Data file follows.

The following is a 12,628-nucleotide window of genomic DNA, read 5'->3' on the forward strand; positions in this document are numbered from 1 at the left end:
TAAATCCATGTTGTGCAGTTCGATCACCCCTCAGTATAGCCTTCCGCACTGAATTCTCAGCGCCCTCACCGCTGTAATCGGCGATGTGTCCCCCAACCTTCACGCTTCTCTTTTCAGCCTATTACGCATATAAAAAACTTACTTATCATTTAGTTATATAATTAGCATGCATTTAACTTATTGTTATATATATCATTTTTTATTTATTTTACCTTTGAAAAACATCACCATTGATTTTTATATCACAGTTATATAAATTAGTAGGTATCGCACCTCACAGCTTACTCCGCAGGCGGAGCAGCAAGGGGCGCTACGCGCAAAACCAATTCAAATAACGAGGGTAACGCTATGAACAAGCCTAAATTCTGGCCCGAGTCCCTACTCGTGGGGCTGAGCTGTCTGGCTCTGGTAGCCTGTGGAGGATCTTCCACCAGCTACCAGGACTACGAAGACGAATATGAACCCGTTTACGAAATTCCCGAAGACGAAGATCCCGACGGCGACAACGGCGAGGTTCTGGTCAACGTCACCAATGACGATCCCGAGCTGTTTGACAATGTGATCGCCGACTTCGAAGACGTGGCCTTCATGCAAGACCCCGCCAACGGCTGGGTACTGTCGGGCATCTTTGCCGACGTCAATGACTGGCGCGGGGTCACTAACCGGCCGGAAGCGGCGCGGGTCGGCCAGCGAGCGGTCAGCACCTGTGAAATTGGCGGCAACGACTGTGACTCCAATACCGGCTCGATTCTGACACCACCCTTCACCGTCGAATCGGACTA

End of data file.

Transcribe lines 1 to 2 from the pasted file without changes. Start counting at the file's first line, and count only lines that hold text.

The following is a 12,628-nucleotide window of genomic DNA, read 5'->3' on the forward strand; positions in this document are numbered from 1 at the left end:
TAAATCCATGTTGTGCAGTTCGATCACCCCTCAGTATAGCCTTCCGCACTGAATTCTCAGCGCCCTCACCGCTGTAATCGGCGATGTGTCCCCCAACCTTCACGCTTCTCTTTTCAGCCTATTACGCATATAAAAAACTTACTTATCATTTAGTTATATAATTAGCATGCATTTAACTTATTGTTATATATATCATTTTTTATTTATTTTACCTTTGAAAAACATCACCATTGATTTTTATATCACAGTTATATAAATTAGTAGGTATCGCACCTCACAGCTTACTCCGCAGGCGGAGCAGCAAGGGGCGCTACGCGCAAAACCAATTCAAATAACGAGGGTAACGCTATGAACAAGCCTAAATTCTGGCCCGAGTCCCTACTCGTGGGGCTGAGCTGTCTGGCTCTGGTAGCCTGTGGAGGATCTTCCACCAGCTACCAGGACTACGAAGACGAATATGAACCCGTTTACGAAATTCCCGAAGACGAAGATCCCGACGGCGACAACGGCGAGGTTCTGGTCAACGTCACCAATGACGATCCCGAGCTGTTTGACAATGTGATCGCCGACTTCGAAGACGTGGCCTTCATGCAAGACCCCGCCAACGGCTGGGTACTGTCGGGCATCTTTGCCGACGTCAATGACTGGCGCGGGGTCACTAACCGGCCGGAAGCGGCGCGGGTCGGCCAGCGAGCGGTCAGCACCTGTGAAATTGGCGGCAACGACTGTGACTCCAATACCGGCTCGATTCTGACACCACCCTTCACCGTCGAATCGGACTA